First, the CCI stresses the importance of taking a comprehensive building approach when beginning an energy management plan. You should begin by completing a return on investment analysis with a lifecycle cost view. While this sounds complicated, it only involves understanding the energy savings that are possible in your facility, along with the costs required to achieve those savings. You can use any financial criteria, including return on investment, internal rate of return or net present value. It is important to understand your company's acceptable return on energy projects. Don't be afraid to ask the question "Can we change that allowable return requirement based on the fact that we are improving the environment, reducing our emissions and contributing to the public good?"

Next, be sure to take a lifecycle view of the facility. The initial construction of a building is only about 11 percent of the lifetime cost of that building. Focusing too much on first, or installed, cost can result in skyrocketing annual operating costs, which make up 75 percent of the life cycle cost.

Lastly, a holistic building approach can balance the interaction of various energy conservation measures. A simple example is a lighting retrofit. By replacing all of the lighting in a building with energy efficient bulbs and ballasts, an organization can reduce the heat added to the building. In a cold climate, this heat will need to be replaced by the heating system. That begs the question, "Will you actually reduce your energy bill each year?" An experienced energy professional can review the impact of all energy conservation opportunities and help calculate the net annual energy savings.

2. Don't pick all of the low-hanging fruit

As business people, we are prone to "cherry picking" key opportunities with excellent payback. However, energy management is one area where selecting these ripe prospects can be detrimental to the building and the bottom line.

It is very common for building owners and managers to quickly select energy conservation projects with a simple payback of one to three years. These projects include lighting or basic automation which generate savings with a relatively high ROI. While short payback and high return projects are attractive to all of us, this approach may also encourage a building owner to delay investment on the systems that are using up to 70 percent of the energy.

For example, aging air conditioning equipment requires annual maintenance and possibly constant repair. Replacing the equipment may provide a simple payback of five to seven years, which looks unattractive on the surface. But that investment also decreases repair costs AND increases the comfort of the occupants, while providing overburdened maintenance staff the time needed for proactive maintenance on the entire buildings. The net gain can be significant. The lesson? By balancing the short-term payback projects (lighting and controls) with larger infrastructure (equipment) upgrades, you can reap an attractive return while increasing the value of your property and the satisfaction of your occupants.

3. Use a trusted partner

It may go against your business instinct to hand over many activities to a single vendor, but energy efficiency is one area where committing to a trusted partner will help guarantee an ROI. The process of implementing an energy management program usually begins with a series of energy audits, a proposal, implementation and sustained performance. A single vender can survey the total facility, and propose and implement a project designed with lasting performance and energy savings in mind. Breaking the process into multiple vendors will distribute the responsibility and accountability and dilute the desired performance results. Additionally, "bidding" out the implementation of energy efficiency will only drive the cost down and not deliver the lasting value and energy savings you are really looking to achieve.

If multiple proposals are required, it may be possible to solicit qualifications, conduct interviews, review past projects and talk to a vendor's existing customers. This process may take more time at the beginning of the journey, but will save headaches and lost dollars over time. Keep in mind that driving up energy savings will improve the return and your company's impact on the environment. Driving down cost can only decrease the potential for lasting energy reduction.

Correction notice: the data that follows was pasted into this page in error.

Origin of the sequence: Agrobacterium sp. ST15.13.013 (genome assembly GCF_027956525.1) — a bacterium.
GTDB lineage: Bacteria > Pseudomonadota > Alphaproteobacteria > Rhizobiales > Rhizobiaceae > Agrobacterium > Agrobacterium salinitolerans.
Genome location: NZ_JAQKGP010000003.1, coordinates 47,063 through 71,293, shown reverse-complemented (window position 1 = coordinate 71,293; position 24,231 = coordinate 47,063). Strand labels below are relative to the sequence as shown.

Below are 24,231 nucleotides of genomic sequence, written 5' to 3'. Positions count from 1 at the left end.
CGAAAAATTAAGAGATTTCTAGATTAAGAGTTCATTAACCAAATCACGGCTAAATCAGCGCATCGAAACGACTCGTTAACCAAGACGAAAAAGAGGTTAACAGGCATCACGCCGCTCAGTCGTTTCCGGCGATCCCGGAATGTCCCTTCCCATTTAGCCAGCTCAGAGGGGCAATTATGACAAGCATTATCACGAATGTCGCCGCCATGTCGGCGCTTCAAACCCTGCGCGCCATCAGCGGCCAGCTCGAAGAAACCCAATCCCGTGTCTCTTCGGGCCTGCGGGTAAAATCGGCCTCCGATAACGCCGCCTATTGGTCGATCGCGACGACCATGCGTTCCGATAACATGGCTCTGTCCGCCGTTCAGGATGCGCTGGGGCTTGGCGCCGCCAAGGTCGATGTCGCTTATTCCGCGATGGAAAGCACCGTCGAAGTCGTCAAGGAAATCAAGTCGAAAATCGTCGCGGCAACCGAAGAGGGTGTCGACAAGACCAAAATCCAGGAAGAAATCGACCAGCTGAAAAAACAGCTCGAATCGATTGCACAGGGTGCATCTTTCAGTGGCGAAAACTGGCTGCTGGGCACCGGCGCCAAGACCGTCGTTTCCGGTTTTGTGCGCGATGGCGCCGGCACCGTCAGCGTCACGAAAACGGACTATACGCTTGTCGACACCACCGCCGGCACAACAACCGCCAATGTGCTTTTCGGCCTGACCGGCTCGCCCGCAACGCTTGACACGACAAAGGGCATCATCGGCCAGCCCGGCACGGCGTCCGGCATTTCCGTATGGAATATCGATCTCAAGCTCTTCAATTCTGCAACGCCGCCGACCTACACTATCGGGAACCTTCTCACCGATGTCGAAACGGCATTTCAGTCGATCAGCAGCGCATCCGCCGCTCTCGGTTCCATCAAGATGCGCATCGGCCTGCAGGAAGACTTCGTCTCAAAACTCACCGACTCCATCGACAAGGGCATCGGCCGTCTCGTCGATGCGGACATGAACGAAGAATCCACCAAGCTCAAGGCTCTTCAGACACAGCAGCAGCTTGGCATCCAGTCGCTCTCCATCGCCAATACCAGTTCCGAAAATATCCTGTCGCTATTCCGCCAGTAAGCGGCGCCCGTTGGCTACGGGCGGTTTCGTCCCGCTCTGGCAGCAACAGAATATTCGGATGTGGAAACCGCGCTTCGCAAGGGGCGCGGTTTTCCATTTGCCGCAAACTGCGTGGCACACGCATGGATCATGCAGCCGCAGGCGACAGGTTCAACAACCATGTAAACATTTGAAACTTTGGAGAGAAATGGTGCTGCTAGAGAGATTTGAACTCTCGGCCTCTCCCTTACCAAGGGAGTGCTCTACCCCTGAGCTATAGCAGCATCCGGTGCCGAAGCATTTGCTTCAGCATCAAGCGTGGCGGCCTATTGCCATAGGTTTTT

4. Finance or pay out of pocket? That is another question.

The CCI has chosen performance contracting to implement energy savings projects in the C40 cities. In this process, projects are financed over 10 to 15 years, and savings are financially guaranteed by the vendor implementing the project. This process works amazingly well in facilities that do not have a budget for capital improvements (or only a small budget). Examples include schools, universities and municipalities. The interest on the bank loan, and cost of the measurement and monitoring required to receive the financial guarantee, are acceptable because end users are long term tenants and can implement 10 to 15 year projects.

Businesses and short term tenants (less than seven years) may want to weigh the options and consider paying for the project up front. If the cost of capital is less than the interest rate on the loan, it may be more advantageous to invest in a facility with cash.

Additionally, financial guarantees on projects require extended service contracts and strict measurement and operational guidelines. This can increase the cost (and the payback) beyond your company's financial criteria. While everyone likes a financial guarantee, you might achieve a better payback by implementing a service contract that includes quarterly monitoring and continual suggestions for energy improvement.

Financing projects and paying out of pocket are both acceptable practices for energy projects. It is important to consider the situation of the facility, the length of occupation of the building, the willingness to spend on energy or "green" projects, and the trustworthiness of an energy management partner.

The CCI and you

While it may be many years before we begin seeing the measurable impacts of the CCI, the program is already beginning in 16 cities around the world. In the interim, we can watch the program and learn from its shortfalls and successes. We can use these important lessons to reduce the energy in every facility, while decreasing greenhouse gas emissions. This will have a positive impact on the environment and deliver a satisfying return on the investment.

Whether your concern is financial ROI or climate responsibility, there's no better time to begin than now.

Brandi McManus is the energy services manager at TAC, a supplier of integrated building management systems. Prior to TAC, McManus worked for Conoco as an environmental engineer where she gained experience in energy procurement, refining and distribution focusing heavily on the environmental impact of natural gas production.